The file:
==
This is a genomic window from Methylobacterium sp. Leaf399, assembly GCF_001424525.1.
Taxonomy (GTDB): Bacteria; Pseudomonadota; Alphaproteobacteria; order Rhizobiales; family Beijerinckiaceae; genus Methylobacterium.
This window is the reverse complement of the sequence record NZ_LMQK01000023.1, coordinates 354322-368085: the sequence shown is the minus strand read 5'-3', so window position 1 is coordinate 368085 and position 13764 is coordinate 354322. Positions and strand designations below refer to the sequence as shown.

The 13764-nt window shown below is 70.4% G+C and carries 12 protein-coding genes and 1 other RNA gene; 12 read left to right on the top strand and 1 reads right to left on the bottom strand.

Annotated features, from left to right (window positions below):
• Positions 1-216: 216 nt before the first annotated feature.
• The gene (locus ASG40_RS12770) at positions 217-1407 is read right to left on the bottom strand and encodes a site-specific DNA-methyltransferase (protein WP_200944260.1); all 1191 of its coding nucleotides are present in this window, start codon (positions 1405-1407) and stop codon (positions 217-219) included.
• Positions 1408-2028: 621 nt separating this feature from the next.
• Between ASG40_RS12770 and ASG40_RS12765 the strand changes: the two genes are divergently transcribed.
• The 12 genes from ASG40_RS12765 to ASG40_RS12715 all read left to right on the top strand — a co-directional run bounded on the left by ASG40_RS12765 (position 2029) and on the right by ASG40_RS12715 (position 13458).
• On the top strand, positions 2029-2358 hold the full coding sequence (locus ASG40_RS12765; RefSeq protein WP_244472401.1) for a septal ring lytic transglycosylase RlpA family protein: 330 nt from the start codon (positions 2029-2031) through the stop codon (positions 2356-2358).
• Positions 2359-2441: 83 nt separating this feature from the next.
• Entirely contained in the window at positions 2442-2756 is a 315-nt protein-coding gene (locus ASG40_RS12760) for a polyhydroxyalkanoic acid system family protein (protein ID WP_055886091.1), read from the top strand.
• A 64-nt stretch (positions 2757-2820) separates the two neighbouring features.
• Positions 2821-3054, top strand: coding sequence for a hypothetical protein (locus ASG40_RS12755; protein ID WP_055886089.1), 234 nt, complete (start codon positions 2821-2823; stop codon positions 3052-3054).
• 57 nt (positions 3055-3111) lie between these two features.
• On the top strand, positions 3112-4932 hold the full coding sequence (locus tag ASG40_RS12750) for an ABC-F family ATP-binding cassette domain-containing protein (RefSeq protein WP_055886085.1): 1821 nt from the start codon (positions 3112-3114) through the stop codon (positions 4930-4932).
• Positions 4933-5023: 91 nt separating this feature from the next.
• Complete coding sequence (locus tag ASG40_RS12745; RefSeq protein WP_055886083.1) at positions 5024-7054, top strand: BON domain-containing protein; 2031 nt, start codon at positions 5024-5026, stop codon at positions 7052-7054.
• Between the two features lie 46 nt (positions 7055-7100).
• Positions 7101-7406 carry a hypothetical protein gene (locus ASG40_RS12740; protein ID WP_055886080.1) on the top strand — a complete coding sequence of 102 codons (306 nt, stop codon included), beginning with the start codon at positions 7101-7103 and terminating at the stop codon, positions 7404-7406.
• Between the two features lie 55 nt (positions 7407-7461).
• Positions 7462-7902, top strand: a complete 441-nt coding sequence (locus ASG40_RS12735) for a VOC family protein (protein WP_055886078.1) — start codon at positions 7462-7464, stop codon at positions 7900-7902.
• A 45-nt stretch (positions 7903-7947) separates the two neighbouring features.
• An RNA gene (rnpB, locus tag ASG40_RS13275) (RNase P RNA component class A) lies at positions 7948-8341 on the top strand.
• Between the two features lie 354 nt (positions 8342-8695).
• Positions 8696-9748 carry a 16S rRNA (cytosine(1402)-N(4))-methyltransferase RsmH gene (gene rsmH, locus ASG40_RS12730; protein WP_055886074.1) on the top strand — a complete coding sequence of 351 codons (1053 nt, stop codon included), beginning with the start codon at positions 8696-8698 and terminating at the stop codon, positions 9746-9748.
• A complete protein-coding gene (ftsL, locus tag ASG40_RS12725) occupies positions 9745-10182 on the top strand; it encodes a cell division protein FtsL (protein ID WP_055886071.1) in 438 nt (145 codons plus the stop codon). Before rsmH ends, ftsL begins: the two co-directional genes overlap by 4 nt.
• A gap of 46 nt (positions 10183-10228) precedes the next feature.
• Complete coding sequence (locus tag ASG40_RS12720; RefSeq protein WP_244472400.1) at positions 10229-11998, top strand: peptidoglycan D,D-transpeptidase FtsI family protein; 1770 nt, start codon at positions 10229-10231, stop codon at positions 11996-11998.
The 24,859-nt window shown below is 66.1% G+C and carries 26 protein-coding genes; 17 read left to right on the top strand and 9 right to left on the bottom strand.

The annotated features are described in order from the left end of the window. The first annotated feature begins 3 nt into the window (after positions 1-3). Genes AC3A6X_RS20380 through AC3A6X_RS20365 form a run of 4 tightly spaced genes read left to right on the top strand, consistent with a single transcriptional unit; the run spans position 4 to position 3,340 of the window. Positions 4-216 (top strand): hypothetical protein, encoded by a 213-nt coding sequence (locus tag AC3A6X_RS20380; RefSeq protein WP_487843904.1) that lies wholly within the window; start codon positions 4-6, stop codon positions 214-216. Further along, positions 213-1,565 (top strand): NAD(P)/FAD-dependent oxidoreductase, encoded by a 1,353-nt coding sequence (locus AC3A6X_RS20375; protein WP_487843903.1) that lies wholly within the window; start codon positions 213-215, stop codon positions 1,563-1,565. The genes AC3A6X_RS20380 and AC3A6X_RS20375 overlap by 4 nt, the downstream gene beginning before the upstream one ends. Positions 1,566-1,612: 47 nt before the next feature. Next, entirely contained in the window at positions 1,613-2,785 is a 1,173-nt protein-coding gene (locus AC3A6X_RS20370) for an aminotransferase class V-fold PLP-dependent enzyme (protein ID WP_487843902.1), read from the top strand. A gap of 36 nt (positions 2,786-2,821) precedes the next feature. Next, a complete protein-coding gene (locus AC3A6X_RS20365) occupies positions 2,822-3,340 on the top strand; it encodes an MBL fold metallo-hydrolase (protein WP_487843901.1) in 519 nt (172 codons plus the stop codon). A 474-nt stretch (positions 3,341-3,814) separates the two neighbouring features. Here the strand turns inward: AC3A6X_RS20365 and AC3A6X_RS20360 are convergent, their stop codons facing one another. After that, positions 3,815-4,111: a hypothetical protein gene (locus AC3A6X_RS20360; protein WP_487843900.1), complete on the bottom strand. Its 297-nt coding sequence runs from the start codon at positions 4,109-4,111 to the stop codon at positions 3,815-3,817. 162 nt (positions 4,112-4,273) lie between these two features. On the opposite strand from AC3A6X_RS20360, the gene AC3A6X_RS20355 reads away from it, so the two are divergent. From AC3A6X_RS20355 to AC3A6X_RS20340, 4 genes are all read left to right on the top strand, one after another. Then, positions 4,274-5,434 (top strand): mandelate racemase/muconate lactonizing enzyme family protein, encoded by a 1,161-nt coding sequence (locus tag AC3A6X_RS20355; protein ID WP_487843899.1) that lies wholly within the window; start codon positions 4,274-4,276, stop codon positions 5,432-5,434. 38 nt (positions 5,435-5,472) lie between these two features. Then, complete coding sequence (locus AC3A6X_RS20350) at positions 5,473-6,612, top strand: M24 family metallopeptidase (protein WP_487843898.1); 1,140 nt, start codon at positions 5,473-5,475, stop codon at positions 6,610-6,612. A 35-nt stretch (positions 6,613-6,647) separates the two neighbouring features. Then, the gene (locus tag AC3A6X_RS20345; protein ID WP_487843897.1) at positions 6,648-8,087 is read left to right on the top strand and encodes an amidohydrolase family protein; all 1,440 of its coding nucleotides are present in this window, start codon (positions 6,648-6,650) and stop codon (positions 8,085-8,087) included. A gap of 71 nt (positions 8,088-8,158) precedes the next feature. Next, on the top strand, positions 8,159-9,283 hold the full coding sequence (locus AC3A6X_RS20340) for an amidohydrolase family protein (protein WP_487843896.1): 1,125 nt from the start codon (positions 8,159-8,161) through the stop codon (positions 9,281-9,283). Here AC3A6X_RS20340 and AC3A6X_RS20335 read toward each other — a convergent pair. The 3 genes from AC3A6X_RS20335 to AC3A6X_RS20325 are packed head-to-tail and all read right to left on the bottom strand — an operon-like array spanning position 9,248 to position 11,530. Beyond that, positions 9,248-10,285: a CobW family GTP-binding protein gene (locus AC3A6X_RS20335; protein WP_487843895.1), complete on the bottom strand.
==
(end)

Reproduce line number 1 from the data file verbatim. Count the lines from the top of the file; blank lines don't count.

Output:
This is a genomic window from Methylobacterium sp. Leaf399, assembly GCF_001424525.1.